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Athens, 20 April 2005

“Great Expectations for 2005”

Keynote speech by
Dr. Kipkorir Aly Azad RANA
Deputy Director-General
World Trade Organization
Geneva

at the 9th Economist Government Roundtable on
“ENVISAGING A STRONGER EUROPE
THROUGH ITS LEADERS”
“Sharing Political, Economic and Business Leadership
in Times of Turmoil”

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Dear Ministers,
Excellencies, Distinguished representatives from the public and private sector, Honoured Guests, Ladies and Gentlemen,

KALIMERA

It is an honour for me to be amongst all of you today in Athens at the 9th Economist Government Roundtable.

The last time I visited Greece was over 20 years ago and I am happy to see that although a lot has changed, the people's warm hospitality has remained untouched.

I would like to take this opportunity to thank the organizers of this Economist Government Roundtable. With so many distinguished participants, this forum is indeed an excellent opportunity to assist the public and private sector in their efforts to develop the right strategies for economic growth through participation in global trade.

The theme of this panel is “Great Expectations for 2005”. So where is the World Economy in 2005? What is the role of trade and the World Trade Organization in an era where globalization has created both tremendous opportunities and pressing challenges? Why is 2005 such an important year for the WTO?

All these questions merit extensive answers; I will try to touch upon them in the time we have available.

Let me make a few remarks first on recent developments in the word economy. On balance, the world economy did rather well in 2004 and while prospects for 2005 may be slightly less bright, they still look good in comparison to the recent past. Latin America and Asia have been doing particularly well in terms of economic growth, with very good performances from China, India, Brazil and other emerging economies. China has sky-rocketed in recent years to become the world's largest trader after Germany and the United States.

After quite steep reductions in foreign direct investment over three years, 2004 saw an increase of 6 per cent in global FDI. This trend is predicted to continue this year. This a a welcome sign of renewed confidence in the global economy.

There are a number of reasons why growth and trade may be lower in 2005 than in the previous year. While higher oil prices had some dampening effect on economic performance in certain economies towards the end of 2004, the fuller impact of higher energy costs is likely to be felt this year. On the other hand, petroleum producing countries are benefiting from a significant improvement in their terms of trade, and this includes some low-income African countries. As a matter of fact, the prices of some other commodities, such as iron ore and other metals are also benefiting certain developing countries. Finally, interest rates are likely to show an upward trend in 2005, further dampening growth.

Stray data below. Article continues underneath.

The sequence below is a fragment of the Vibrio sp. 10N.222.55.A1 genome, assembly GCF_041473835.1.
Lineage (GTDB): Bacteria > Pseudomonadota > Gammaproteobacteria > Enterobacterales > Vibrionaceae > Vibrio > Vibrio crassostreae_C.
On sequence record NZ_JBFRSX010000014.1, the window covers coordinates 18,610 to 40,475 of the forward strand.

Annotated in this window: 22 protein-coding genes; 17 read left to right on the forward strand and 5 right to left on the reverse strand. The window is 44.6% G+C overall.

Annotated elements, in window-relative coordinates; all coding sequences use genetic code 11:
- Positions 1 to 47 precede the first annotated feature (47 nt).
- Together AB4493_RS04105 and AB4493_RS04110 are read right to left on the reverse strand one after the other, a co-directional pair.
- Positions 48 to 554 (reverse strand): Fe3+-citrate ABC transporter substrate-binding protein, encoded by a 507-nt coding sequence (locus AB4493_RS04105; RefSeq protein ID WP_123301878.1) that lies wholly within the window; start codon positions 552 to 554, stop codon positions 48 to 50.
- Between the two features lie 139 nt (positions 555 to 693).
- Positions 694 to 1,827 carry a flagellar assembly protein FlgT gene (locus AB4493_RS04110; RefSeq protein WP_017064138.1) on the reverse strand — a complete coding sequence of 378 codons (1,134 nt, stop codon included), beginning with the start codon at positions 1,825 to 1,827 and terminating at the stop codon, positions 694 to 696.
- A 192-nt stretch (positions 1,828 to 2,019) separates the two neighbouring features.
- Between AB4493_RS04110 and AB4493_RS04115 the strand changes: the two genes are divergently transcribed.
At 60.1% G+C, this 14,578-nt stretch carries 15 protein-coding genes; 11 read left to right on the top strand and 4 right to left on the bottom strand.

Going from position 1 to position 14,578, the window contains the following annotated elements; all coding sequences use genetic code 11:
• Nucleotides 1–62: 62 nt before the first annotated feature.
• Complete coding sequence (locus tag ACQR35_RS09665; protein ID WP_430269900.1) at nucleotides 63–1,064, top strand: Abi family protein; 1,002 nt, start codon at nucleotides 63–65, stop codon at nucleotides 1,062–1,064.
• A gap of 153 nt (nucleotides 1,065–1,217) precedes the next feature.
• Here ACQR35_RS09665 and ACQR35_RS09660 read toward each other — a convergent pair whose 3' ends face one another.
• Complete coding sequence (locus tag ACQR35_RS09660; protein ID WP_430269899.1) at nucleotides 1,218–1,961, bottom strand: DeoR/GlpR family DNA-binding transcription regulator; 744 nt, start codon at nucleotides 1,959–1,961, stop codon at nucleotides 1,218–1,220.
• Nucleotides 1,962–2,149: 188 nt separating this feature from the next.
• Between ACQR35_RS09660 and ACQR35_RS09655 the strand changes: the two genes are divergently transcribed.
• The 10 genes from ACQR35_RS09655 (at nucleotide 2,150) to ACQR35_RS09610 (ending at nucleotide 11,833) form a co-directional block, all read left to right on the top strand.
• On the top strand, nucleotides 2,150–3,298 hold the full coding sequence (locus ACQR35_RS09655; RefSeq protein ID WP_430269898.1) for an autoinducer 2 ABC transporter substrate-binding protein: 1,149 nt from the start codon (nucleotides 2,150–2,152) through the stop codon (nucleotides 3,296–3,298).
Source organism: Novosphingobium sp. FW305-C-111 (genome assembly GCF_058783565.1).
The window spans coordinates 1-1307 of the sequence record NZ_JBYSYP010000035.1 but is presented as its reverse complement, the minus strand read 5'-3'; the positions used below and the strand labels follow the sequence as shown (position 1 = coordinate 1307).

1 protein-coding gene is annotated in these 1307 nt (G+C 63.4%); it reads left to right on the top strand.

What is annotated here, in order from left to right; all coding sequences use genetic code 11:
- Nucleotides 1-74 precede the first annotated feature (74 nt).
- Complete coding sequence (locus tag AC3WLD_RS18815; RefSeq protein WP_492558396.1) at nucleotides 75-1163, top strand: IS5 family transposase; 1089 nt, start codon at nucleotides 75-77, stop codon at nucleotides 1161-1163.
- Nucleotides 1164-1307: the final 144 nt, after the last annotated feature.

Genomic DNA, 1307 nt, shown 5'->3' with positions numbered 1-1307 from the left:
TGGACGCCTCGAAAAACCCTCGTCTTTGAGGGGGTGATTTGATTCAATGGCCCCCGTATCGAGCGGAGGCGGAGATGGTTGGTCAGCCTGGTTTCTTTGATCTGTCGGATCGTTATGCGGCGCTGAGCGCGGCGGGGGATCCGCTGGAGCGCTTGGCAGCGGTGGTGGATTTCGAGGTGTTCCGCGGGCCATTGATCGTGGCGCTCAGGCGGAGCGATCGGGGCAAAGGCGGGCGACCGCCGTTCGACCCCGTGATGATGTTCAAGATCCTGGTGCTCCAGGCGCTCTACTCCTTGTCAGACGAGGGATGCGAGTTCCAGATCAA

But as I have said, from a strong performance in 2005, with real global GDP growth at 4 per cent and export growth at 9 per cent, we can still expect economic growth of 3 per cent to 3.5 per cent and trade growth of around 6.5 per cent in 2005. These rates are well above the average since 2000, and also compare well with the 1990s.

While most of us almost always hope for better growth and trade performance than economies deliver - especially in the weaker performing economies such as Japan, Western Europe and some developing economies — I think we should acknowledge that current trends, for the most part, are supportive of reasonable expectations for 2005.

None of this, however, suggests that we should be complacent about the challenges we face in the WTO in advancing the Doha Round of negotiations. The year 2005 marks the 10th Anniversary of the WTO. These past 10 years have been critical for the WTO and the multilateral trading system, and have transformed the way in which nations interact commercially.

For the WTO, this is a pivotal year because it provides a unique window of opportunity to sow the seeds for a successful conclusion of the ambitious agenda we embarked upon late in 2001 — the Doha Development Agenda.

At the fourth Ministerial Conference in Doha, Qatar in November 2001, WTO Member Governments agreed to launch new negotiations, along with a work programme on a range of issues in parallel with the negotiations. The Doha Ministerial Conference was a milestone in the evolution of the multilateral trading system, incorporating an explicit pledge to place development at the heart of the Doha Work Programme. This was to be achieved by better serving the needs and interests of developing countries, and providing fairness and a level playing field for them as weaker trading partners.

We have come a long way since the Doha Ministerial meeting. Members have seen periods of progress and consensus; but there have also been times of divergence. For instance, the fifth WTO Ministerial Conference in Cancun, Mexico, in September 2003, was not able to reach a successful outcome.